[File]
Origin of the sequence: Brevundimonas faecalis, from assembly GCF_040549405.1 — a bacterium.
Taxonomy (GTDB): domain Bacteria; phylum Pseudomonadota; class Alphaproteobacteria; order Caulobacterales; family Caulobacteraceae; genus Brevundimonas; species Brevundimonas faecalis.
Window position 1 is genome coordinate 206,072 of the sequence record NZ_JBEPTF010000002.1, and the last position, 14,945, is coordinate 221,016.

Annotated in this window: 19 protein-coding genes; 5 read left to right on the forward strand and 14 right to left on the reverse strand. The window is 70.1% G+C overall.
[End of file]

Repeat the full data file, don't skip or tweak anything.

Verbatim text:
Origin of the sequence: Brevundimonas faecalis, from assembly GCF_040549405.1 — a bacterium.
Taxonomy (GTDB): domain Bacteria; phylum Pseudomonadota; class Alphaproteobacteria; order Caulobacterales; family Caulobacteraceae; genus Brevundimonas; species Brevundimonas faecalis.
Window position 1 is genome coordinate 206,072 of the sequence record NZ_JBEPTF010000002.1, and the last position, 14,945, is coordinate 221,016.

Annotated in this window: 19 protein-coding genes; 5 read left to right on the forward strand and 14 right to left on the reverse strand. The window is 70.1% G+C overall.